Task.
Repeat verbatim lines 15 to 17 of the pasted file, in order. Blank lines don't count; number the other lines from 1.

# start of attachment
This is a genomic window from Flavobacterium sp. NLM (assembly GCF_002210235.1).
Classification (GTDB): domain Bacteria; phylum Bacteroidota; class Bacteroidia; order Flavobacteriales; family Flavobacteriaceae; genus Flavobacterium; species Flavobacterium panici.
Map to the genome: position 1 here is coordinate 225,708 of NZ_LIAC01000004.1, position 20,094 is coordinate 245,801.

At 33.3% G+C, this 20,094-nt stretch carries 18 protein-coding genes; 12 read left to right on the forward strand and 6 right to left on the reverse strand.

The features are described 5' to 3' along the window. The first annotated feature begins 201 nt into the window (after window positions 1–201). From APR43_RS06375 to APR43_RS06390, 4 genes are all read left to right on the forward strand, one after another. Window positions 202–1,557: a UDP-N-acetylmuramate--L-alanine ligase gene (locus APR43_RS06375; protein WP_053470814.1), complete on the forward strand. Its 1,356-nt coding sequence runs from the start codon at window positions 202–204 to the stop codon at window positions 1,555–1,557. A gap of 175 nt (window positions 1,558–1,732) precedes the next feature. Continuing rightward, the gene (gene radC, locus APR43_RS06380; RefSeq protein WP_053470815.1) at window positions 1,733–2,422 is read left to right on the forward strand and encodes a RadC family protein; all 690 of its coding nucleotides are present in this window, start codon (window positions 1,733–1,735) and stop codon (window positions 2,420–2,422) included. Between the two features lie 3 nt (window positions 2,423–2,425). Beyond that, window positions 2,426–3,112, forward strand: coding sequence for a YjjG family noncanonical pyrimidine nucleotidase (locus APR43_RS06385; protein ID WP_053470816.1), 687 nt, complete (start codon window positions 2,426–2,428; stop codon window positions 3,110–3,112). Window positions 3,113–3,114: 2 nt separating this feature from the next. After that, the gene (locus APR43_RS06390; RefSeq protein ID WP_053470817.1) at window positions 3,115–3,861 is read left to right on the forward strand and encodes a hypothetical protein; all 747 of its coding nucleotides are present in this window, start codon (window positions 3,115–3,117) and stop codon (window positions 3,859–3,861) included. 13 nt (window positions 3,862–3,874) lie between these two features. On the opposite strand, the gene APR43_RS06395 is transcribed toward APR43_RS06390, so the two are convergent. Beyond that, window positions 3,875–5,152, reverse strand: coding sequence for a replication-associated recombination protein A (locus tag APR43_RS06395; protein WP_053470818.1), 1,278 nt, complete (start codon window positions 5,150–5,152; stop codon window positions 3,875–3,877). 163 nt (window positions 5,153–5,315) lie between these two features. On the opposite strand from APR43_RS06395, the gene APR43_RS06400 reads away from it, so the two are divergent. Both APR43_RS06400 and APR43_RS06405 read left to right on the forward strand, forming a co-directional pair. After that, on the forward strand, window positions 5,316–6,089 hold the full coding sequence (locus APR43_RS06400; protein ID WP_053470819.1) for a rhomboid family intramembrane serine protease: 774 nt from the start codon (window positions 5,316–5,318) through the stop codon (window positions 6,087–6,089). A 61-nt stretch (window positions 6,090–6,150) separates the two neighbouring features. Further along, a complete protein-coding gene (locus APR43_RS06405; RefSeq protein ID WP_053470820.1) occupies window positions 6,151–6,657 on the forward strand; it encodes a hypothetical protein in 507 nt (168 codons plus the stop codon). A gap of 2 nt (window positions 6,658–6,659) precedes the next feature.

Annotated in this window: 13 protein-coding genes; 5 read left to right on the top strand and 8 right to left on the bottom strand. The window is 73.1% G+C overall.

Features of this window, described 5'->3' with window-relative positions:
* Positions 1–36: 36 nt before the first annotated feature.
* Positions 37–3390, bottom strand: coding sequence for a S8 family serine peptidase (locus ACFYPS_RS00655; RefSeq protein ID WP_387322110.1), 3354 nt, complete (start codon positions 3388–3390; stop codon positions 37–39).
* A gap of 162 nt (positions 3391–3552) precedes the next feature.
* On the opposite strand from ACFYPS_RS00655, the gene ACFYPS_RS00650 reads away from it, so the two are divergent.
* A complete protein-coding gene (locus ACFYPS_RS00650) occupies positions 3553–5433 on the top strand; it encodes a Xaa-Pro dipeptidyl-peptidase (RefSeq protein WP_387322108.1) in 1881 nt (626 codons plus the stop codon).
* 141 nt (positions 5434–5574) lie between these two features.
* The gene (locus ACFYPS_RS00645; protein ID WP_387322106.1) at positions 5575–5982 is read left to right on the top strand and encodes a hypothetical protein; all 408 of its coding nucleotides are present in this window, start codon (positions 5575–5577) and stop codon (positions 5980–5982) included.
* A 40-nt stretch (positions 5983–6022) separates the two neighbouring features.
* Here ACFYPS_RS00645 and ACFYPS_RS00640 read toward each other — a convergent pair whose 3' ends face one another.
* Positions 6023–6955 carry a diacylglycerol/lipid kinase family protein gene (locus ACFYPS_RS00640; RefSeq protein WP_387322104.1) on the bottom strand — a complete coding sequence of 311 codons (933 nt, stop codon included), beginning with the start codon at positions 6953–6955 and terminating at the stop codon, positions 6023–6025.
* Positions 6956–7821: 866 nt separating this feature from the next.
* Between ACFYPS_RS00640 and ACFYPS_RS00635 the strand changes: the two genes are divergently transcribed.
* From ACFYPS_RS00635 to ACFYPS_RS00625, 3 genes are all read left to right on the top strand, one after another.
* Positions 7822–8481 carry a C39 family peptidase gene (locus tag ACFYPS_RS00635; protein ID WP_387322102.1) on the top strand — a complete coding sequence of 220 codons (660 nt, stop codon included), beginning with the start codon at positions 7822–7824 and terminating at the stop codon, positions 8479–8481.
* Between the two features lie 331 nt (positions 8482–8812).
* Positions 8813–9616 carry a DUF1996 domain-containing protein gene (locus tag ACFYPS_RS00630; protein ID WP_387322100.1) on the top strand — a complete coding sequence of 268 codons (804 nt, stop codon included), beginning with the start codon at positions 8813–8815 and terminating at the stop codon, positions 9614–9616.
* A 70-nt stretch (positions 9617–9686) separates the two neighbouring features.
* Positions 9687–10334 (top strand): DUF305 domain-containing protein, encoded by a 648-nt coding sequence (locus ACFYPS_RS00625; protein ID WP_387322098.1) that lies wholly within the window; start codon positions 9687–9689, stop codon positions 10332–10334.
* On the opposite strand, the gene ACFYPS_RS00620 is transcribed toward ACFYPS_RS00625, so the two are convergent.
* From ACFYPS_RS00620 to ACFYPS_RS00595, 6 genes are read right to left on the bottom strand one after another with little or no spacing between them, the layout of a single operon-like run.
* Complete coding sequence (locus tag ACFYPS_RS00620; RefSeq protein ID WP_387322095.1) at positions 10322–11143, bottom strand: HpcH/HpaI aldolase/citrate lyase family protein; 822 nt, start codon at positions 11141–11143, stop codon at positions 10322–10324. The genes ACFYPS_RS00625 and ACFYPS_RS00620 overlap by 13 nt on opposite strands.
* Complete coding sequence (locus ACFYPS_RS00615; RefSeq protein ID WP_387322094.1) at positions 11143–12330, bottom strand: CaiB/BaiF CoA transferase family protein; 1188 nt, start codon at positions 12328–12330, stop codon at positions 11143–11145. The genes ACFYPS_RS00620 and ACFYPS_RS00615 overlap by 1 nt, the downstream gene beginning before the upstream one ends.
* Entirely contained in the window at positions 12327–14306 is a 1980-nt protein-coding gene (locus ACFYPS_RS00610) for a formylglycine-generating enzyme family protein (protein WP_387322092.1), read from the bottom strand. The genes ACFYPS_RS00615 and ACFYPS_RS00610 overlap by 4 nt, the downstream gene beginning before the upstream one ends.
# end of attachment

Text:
* A 40-nt stretch (positions 5983–6022) separates the two neighbouring features.
* Here ACFYPS_RS00645 and ACFYPS_RS00640 read toward each other — a convergent pair whose 3' ends face one another.
* Positions 6023–6955 carry a diacylglycerol/lipid kinase family protein gene (locus ACFYPS_RS00640; RefSeq protein WP_387322104.1) on the bottom strand — a complete coding sequence of 311 codons (933 nt, stop codon included), beginning with the start codon at positions 6953–6955 and terminating at the stop codon, positions 6023–6025.